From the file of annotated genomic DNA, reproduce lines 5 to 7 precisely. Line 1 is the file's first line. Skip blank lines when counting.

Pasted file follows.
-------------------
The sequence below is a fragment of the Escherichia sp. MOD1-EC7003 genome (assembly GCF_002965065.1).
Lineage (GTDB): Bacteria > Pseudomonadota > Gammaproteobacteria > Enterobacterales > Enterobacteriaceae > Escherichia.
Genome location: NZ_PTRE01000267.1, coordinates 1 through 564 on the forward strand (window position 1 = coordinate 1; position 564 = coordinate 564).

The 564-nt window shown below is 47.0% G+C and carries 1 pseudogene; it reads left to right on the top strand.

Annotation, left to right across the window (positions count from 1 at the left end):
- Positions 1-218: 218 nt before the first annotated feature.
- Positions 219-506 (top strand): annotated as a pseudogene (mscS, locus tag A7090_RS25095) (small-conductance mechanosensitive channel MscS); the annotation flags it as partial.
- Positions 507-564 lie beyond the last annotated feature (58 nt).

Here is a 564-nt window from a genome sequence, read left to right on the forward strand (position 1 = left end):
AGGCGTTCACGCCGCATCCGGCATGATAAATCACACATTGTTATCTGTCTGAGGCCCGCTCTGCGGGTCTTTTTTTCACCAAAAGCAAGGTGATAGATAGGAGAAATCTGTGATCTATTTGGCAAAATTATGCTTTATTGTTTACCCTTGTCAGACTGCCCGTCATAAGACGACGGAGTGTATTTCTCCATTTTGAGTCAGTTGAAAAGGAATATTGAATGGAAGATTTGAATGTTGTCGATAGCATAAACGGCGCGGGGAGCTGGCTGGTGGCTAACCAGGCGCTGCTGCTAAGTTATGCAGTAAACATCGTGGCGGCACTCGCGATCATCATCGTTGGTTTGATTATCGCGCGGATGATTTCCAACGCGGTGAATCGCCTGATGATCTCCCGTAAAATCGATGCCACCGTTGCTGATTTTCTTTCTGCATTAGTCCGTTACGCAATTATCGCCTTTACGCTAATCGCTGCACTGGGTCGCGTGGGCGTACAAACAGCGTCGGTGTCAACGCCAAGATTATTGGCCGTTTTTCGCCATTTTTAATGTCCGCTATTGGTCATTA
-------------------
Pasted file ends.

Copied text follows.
Annotation, left to right across the window (positions count from 1 at the left end):
- Positions 1-218: 218 nt before the first annotated feature.
- Positions 219-506 (top strand): annotated as a pseudogene (mscS, locus tag A7090_RS25095) (small-conductance mechanosensitive channel MscS); the annotation flags it as partial.